Francois Van Wyk has watched the stars for 30 years from an observatory high in the Karoo desert close to the northern borders of South Africa.
But he is never alone.
At night, the 51-year-old mans one of the telescopes at the South African Astronomical Observatory (SAAO). As the sound of rock and heavy metal wafts in at the dead of the night, he remains rooted to the ground.
Mr Van Wyk is engaged in the sort of expensive scientific research, that could open new career options for a country's citizens and attract investments. That lesson is especially timely given that the UAE plans to launch its own space research satellite this year.
In South Africa, more than 500 million rands (Dh200.4m) was allocated to astronomy projects in the past financial year, up from 182m rands in 2008.
Of the 19 telescopes in the SAAO complex, nine are owned by SAAO while the rest are managed and operated by universities and institutes from around the world. Most of them look for supernovas and planets outside the solar system. SAAO's institutional partners include the University of Wisconsin-Madison, the Consortium of UK Universities and Institutions, and India's Inter-University Centre for Astronomy and Astrophysics. In exchange, SAAO does not receive money, but gets observing time such as access to the telescopes.
The Southern African Large Telescope (Salt), which started operating in 2005, is the pride of the SAAO site.
It has the ability to see "almost to the edge of the universe, which by the way is expanding," says Martin Wilkinson, a systems engineer, during a media tour of the complex.
Salt, which has a separate budget to SAAO, is the world's third-largest optical telescope and the largest in the southern hemisphere.
The US$36 million (Dh132m) Salt was wholly constructed by South African contractors.
And it has helped the site gain further recognition "as an undiscovered hub for excellent astronomical observations", according to Phethiwe Matutu, the chief director of human capital and science platforms at South Africa's Department of Science and Technology.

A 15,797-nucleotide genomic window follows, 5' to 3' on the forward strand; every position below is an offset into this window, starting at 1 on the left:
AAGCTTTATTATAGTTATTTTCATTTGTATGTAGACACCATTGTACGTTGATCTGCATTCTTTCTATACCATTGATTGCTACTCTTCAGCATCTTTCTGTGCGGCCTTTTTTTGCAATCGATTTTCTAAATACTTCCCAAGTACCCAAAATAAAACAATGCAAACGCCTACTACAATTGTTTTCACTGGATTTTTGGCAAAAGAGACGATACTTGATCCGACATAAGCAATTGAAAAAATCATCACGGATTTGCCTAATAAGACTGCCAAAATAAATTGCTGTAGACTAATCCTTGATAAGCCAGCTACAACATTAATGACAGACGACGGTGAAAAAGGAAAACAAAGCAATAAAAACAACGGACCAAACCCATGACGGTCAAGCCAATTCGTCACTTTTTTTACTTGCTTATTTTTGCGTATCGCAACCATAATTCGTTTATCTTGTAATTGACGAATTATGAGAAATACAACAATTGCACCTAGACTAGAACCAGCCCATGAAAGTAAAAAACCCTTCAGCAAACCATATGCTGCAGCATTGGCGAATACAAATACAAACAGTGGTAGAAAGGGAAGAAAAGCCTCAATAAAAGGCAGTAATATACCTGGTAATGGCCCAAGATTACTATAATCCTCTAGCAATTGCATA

"This has led to a marked increase in the investments from international institutions to the construction of new smaller telescopes and support for existing ones on the site, like Salt," he says.
South Africa holds 32.5 per cent of Salt, the rest being owned by international partner institutions. Currently, the country has 120 astronomers.
Last October South Africa successfully bid to co-host the world's largest scientific instrument - the $1.9 billion Square Kilometre Array (Ska) - along with Australia. The race was a heated one, and South Africa persisted even as the 2008 financial downturn set in.
Ska will comprise thousands of antennas over 3,000 kilometres, creating a radio telescope at least 50 times more powerful than a typical one. It is expected to be complete around 2024, and would be able to image the universe from the time stars and galaxies start to form, according to the journal Nature.
Work required on such an advanced telescope would generate many technology spin-offs for generic and commercial applications, Mr Matutu expects. And it would also ensure that skills are transferred to South Africans.
"South Africa's decision to host the Ska was based on the potential benefits that the Ska would bring to the country and Africa as a whole. The main ones being the advancement of scientific research capacity and large amounts of foreign investment injected into our country through Ska, which could be used to combat socio-economic issues like job creation in South Africa and the rest of the continent," he says.
Few students from the Middle East come to SAAO, and those who do opt for subjects such as computer programming. But governments here are going ahead with space projects. Next month, officials from 20 regional national space programmes and research centres will gather in Abu Dhabi to discuss commercial space applications in Earth observation as part of the Global Space and Satellite Forum.
The Emirates Institute for Advanced Science and Technology expects to launch a $50m DubaiSat-2 Earth observation satellite this year.
Back at the SAAO site, Mr Van Wyk returns to his weekly night job gathering information on the life of a star.
Apart from the immensity of time and space he keeps an eye on, Mr Van Wyk looks forward to receiving visitors. "There's so much to talk about and the universe is a rich and enormous place," he says.